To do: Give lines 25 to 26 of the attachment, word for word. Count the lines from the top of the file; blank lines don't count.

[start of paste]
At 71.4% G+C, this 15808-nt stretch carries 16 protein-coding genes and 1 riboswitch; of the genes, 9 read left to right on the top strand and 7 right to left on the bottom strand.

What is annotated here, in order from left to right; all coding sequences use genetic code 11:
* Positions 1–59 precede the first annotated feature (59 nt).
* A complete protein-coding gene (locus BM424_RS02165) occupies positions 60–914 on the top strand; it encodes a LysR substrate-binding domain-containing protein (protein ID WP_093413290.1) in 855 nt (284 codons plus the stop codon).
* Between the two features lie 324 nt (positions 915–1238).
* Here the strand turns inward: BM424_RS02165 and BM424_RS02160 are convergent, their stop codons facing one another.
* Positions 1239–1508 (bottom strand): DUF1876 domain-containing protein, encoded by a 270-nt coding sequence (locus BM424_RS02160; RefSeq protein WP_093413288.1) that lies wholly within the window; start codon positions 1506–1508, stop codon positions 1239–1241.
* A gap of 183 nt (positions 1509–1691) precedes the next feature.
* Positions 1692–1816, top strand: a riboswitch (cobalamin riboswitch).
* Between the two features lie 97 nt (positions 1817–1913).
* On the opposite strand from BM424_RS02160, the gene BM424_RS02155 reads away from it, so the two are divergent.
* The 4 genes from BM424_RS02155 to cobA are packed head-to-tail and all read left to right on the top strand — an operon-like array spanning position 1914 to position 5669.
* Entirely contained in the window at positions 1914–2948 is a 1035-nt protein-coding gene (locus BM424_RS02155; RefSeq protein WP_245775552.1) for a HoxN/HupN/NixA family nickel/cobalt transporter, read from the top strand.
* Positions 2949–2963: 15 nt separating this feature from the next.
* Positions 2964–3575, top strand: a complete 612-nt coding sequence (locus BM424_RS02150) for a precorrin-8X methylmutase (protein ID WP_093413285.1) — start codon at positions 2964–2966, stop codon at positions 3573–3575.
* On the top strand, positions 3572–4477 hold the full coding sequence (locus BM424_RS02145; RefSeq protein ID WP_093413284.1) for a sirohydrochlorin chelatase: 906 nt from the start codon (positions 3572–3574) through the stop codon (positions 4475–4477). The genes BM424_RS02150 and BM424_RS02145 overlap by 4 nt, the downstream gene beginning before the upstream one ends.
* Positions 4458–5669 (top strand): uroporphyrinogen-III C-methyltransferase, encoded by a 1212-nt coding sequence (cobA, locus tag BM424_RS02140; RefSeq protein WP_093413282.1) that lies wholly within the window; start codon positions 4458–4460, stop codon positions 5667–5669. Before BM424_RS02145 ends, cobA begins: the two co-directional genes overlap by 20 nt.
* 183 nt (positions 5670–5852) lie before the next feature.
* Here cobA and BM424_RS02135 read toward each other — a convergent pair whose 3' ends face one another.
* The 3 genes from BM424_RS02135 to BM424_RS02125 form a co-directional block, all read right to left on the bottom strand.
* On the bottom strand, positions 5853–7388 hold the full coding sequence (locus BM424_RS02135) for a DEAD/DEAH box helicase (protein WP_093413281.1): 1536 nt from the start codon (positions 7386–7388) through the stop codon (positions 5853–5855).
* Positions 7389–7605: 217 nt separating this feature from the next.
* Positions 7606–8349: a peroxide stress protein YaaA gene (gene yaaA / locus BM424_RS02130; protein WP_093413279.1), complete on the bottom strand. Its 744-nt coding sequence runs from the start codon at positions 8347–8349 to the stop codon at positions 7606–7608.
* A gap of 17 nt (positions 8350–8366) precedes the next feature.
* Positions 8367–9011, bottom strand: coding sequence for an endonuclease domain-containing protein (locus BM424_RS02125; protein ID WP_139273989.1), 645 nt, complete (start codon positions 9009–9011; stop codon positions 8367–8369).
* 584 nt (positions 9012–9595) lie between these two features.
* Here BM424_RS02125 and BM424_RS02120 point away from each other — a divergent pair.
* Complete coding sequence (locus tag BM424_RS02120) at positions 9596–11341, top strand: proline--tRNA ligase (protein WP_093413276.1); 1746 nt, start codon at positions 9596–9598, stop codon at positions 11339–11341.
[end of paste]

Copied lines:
* Positions 8367–9011, bottom strand: coding sequence for an endonuclease domain-containing protein (locus BM424_RS02125; protein ID WP_139273989.1), 645 nt, complete (start codon positions 9009–9011; stop codon positions 8367–8369).
* 584 nt (positions 9012–9595) lie between these two features.